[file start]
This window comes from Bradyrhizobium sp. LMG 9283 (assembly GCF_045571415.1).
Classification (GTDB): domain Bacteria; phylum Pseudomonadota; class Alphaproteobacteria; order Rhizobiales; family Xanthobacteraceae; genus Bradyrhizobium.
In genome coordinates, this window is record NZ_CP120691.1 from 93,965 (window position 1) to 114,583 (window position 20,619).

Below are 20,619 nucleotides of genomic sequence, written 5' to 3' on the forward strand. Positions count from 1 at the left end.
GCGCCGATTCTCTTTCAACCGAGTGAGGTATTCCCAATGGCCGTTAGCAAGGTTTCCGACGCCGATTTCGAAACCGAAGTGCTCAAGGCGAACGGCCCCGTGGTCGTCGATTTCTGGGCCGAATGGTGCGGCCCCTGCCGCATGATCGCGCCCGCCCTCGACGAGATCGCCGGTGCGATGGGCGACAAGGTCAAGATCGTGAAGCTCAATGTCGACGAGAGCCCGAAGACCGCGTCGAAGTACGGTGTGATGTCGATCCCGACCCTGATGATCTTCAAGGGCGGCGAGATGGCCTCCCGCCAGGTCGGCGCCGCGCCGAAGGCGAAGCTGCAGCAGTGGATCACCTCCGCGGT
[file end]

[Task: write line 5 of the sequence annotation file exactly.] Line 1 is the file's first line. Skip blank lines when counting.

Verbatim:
GCGCCGATTCTCTTTCAACCGAGTGAGGTATTCCCAATGGCCGTTAGCAAGGTTTCCGACGCCGATTTCGAAACCGAAGTGCTCAAGGCGAACGGCCCCGTGGTCGTCGATTTCTGGGCCGAATGGTGCGGCCCCTGCCGCATGATCGCGCCCGCCCTCGACGAGATCGCCGGTGCGATGGGCGACAAGGTCAAGATCGTGAAGCTCAATGTCGACGAGAGCCCGAAGACCGCGTCGAAGTACGGTGTGATGTCGATCCCGACCCTGATGATCTTCAAGGGCGGCGAGATGGCCTCCCGCCAGGTCGGCGCCGCGCCGAAGGCGAAGCTGCAGCAGTGGATCACCTCCGCGGT